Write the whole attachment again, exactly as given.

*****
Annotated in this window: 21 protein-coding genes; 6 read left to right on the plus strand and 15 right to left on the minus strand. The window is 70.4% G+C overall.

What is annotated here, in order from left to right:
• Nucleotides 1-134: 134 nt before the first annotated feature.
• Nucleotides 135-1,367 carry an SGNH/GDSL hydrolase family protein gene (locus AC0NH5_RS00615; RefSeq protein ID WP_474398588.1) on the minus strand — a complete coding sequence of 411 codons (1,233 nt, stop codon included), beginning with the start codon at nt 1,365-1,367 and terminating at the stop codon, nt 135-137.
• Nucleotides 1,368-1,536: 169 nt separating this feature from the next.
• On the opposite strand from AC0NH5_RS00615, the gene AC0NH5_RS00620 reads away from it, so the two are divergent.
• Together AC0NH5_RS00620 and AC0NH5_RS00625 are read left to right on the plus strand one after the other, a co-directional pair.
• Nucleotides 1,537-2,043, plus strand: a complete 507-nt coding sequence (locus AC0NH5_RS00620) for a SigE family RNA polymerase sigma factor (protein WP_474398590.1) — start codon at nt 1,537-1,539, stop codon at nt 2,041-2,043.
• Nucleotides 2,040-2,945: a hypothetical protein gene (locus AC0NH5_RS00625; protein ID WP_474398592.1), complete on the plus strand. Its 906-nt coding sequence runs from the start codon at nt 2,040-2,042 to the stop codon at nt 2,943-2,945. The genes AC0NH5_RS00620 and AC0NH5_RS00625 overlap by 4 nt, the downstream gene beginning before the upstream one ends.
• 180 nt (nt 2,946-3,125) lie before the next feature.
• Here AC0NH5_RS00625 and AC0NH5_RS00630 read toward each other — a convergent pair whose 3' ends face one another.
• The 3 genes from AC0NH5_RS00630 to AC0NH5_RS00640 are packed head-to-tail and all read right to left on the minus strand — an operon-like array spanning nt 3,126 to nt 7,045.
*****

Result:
Annotated in this window: 21 protein-coding genes; 6 read left to right on the plus strand and 15 right to left on the minus strand. The window is 70.4% G+C overall.

What is annotated here, in order from left to right:
• Nucleotides 1-134: 134 nt before the first annotated feature.
• Nucleotides 135-1,367 carry an SGNH/GDSL hydrolase family protein gene (locus AC0NH5_RS00615; RefSeq protein ID WP_474398588.1) on the minus strand — a complete coding sequence of 411 codons (1,233 nt, stop codon included), beginning with the start codon at nt 1,365-1,367 and terminating at the stop codon, nt 135-137.
• Nucleotides 1,368-1,536: 169 nt separating this feature from the next.
• On the opposite strand from AC0NH5_RS00615, the gene AC0NH5_RS00620 reads away from it, so the two are divergent.
• Together AC0NH5_RS00620 and AC0NH5_RS00625 are read left to right on the plus strand one after the other, a co-directional pair.
• Nucleotides 1,537-2,043, plus strand: a complete 507-nt coding sequence (locus AC0NH5_RS00620) for a SigE family RNA polymerase sigma factor (protein WP_474398590.1) — start codon at nt 1,537-1,539, stop codon at nt 2,041-2,043.
• Nucleotides 2,040-2,945: a hypothetical protein gene (locus AC0NH5_RS00625; protein ID WP_474398592.1), complete on the plus strand. Its 906-nt coding sequence runs from the start codon at nt 2,040-2,042 to the stop codon at nt 2,943-2,945. The genes AC0NH5_RS00620 and AC0NH5_RS00625 overlap by 4 nt, the downstream gene beginning before the upstream one ends.
• 180 nt (nt 2,946-3,125) lie before the next feature.
• Here AC0NH5_RS00625 and AC0NH5_RS00630 read toward each other — a convergent pair whose 3' ends face one another.
• The 3 genes from AC0NH5_RS00630 to AC0NH5_RS00640 are packed head-to-tail and all read right to left on the minus strand — an operon-like array spanning nt 3,126 to nt 7,045.